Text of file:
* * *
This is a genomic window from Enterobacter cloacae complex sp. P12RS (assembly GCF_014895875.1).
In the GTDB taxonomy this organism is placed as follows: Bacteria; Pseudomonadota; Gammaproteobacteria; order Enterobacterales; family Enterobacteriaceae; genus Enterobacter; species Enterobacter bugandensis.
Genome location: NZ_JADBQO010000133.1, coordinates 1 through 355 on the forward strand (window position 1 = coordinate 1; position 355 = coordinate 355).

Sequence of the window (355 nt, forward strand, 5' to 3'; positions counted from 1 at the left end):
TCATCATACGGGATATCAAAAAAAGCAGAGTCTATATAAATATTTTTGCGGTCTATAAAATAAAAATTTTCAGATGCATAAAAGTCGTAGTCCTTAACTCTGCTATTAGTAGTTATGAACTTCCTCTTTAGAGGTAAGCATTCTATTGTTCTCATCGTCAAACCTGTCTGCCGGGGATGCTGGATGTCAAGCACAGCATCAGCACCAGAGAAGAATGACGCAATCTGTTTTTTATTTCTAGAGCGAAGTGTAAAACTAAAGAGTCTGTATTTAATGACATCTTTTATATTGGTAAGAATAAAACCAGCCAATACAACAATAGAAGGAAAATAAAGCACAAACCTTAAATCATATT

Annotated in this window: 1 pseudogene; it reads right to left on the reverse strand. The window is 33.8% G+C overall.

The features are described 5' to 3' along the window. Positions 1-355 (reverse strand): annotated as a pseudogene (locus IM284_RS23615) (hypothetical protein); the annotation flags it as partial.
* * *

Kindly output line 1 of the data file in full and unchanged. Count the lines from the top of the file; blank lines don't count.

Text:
This is a genomic window from Enterobacter cloacae complex sp. P12RS (assembly GCF_014895875.1).